March 2022 Newsletter

Highlights from First Nations, Gratitude for You

Dear Friends,

Again, it is an honor for First Nations’ staff and board to share our latest Indian Giver newsletter with you. This spring, we continue making strides to increase philanthropic support for Native communities and invest in the capacity, solutions, and ingenuity of Native peoples. We are humbled by the innovation we see every day from our Community Partners, and we are excited to feature a few of their stories here.

This issue features a profile on one of our 2021 Luce Indigenous Knowledge Fellows, as well as highlights from Community Partners, Malki Museum and the Catawba Nation. Also, this quarter, we pay tribute to our former senior communications officer, Randy Blauvelt, who passed away early this month.

Thank you for reading, and we hope you enjoy this issue.

The Historic Malki Museum: ‘We’re COVID-Safe!’

Once restrictions lifted from the COVID-19 outbreak, businesses had to reassure customers that they were taking every necessary precaution to keep them safe from the virus. The historic Malki Museum in Banning, California, took that challenge head-on. With an $18,500 COVID-19 Recovery and Resiliency Grant from First Nations’ California Tribal Fund, the museum, located on the Morongo Band of Mission Indians Reservation, rolled out a multipronged print and online outreach campaign to communicate―in English and Cahuilla―that it was safe to explore Native history there again. Learn more.


‘Ačaam Together’: California Tribe Celebrates Language Through
Seasonal Songs

Community gatherings are a central part of Native life. But COVID-19 lockdowns put a hold on many traditional Tribal celebrations. To help its community heal and stay connected, the Fernandeño Tataviam Band of Mission Indians (FTBMI) created an online musical instruction program called “Ačaam (singing) Together.” Taught via Zoom using traditional musical instruments, this language-centered program was made possible by First Nations’ California COVID-19 Recovery and Resiliency Fund, administered through First Nation’s California Tribal Fund. Learn more.


From Empty Spaces to Community Places

An essential component of many communities is the educational and cultural social hub of a local library, and the Catawba Indian Nation is quick to recognize the importance of this resource. This year, with support from First Nations, they’ve worked to curate and organize a library system, create a space to facilitate the Tribe’s educational projects, and encourage literacy and lifelong learning. Importantly, they also addressed the lack of books written by and for Catawbas and Native Americans. “People want to see themselves reflected in literature,” asserts librarian Rachel Hooper, MLIS. “It’s important to be validated by the things you read and look at.” Read the full story.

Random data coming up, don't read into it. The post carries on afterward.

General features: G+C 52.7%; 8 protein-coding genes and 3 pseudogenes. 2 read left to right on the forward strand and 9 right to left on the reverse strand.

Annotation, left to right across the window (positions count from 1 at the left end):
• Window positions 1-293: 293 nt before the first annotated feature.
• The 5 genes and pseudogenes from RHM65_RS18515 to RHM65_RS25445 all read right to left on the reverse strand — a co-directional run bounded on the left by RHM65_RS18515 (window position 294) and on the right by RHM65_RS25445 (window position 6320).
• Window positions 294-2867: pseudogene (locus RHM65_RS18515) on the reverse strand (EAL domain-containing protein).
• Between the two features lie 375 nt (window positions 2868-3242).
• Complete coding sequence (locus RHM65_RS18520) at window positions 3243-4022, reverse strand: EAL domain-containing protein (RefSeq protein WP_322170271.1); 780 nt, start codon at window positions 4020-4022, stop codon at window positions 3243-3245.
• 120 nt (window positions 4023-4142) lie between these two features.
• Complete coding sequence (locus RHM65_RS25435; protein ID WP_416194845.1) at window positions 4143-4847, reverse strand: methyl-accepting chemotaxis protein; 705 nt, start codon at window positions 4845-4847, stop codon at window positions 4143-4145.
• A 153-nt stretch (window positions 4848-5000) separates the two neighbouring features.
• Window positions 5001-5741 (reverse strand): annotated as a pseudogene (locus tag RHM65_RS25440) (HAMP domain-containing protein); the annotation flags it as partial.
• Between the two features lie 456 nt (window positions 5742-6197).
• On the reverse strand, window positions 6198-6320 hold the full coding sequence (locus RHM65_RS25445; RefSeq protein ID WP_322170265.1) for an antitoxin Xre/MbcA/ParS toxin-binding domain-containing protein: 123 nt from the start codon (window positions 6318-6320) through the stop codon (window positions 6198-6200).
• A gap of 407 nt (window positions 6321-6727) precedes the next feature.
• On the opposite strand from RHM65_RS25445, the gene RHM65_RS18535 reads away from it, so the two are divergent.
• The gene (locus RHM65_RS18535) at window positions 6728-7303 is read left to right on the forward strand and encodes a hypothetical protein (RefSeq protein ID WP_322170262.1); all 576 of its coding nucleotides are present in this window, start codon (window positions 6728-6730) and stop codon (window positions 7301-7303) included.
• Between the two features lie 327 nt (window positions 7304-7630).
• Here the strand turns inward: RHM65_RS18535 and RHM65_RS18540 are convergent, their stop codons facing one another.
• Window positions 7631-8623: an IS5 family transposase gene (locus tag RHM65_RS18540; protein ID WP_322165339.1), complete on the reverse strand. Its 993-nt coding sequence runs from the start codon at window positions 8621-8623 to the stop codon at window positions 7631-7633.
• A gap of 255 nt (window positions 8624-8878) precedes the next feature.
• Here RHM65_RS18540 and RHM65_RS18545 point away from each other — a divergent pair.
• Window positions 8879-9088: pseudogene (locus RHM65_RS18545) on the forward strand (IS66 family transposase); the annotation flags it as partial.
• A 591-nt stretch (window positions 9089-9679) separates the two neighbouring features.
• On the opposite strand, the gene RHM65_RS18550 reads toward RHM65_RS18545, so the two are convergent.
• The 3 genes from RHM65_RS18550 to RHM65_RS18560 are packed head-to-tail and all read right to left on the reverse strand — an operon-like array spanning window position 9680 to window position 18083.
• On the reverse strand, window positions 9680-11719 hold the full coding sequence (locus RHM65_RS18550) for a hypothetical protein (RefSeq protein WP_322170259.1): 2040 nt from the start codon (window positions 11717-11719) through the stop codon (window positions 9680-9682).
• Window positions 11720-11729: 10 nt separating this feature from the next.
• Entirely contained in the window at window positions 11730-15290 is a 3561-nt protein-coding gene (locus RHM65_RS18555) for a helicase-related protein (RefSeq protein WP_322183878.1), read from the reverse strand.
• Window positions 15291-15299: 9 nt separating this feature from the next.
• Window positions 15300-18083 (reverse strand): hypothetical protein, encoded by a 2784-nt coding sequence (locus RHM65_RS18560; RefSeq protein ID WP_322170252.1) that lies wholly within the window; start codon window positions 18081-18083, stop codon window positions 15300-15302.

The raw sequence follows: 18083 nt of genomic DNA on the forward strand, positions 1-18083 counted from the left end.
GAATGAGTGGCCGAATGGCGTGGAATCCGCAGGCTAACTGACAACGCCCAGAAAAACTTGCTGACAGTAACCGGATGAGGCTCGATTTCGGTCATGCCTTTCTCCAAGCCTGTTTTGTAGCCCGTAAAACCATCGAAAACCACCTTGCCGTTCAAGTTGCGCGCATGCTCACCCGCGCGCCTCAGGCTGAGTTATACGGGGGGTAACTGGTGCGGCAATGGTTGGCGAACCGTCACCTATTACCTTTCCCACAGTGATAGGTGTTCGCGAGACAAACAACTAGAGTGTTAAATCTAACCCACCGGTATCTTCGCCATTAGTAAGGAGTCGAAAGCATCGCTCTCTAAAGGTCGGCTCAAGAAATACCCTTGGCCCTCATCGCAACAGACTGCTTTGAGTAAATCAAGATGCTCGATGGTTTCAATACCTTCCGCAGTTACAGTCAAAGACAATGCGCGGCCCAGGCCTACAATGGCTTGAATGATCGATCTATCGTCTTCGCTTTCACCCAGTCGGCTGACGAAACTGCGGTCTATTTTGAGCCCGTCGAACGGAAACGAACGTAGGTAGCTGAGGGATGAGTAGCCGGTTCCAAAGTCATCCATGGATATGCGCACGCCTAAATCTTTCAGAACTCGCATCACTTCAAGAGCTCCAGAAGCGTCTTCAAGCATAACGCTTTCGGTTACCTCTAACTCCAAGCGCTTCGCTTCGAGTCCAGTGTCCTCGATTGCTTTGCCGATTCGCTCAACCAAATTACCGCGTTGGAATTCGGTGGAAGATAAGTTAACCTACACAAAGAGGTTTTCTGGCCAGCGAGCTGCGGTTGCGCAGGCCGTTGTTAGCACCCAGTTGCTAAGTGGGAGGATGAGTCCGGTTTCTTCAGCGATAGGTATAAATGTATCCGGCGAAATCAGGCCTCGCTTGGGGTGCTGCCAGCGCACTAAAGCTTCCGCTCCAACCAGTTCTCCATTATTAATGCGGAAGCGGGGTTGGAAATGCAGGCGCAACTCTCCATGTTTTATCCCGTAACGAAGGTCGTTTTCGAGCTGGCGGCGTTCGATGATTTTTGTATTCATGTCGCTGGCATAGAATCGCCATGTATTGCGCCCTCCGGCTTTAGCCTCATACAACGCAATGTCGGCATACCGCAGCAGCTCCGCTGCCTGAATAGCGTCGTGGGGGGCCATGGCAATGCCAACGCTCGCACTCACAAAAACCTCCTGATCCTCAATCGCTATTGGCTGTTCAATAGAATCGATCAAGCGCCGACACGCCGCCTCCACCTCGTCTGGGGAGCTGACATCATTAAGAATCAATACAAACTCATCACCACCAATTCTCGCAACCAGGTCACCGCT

Meet Luce Indigenous Knowledge Fellow Brooke Niiyogaabawiikwe ‘Niiyo’ Gonzalez

Brooke, or “Niiyo,” as she likes to be called, grew up in an Ojibwe-speaking community. She learned the endangered language from elders and relatives so she could participate in ceremonies with her Tribe, the St. Croix Chippewa Indians of Wisconsin. With less than 10 fluent Ojibwe speakers in some communities, Niiyo has dedicated her career to revitalizing the language. From her leadership at the Waadookodaading Ojibwe Language Institute (WOLI) to her doctoral studies at the University of Hawaii, this profile details Niiyo’s lifelong dedication as a “language warrior.” Read her profile.




‘Together, We Are Shifting the World’: Donor Spotlight on The Shift Network

In 2020, The Shift Network donated to First Nations’ COVID-19 Emergency Response Fund, the largest charitable donation the organization has ever given, demonstrating its commitment to helping Indigenous communities, among many others. Since its founding, the online learning center’s transformational educational programs, media, events, and philanthropy have served more than 3.2 million people in 180 countries. Co-Founder Stephen Dinan says, “We are helping to create the planet we all want to live in―one that’s peaceful, sustainable, healthy, just, and prosperous.” Read more.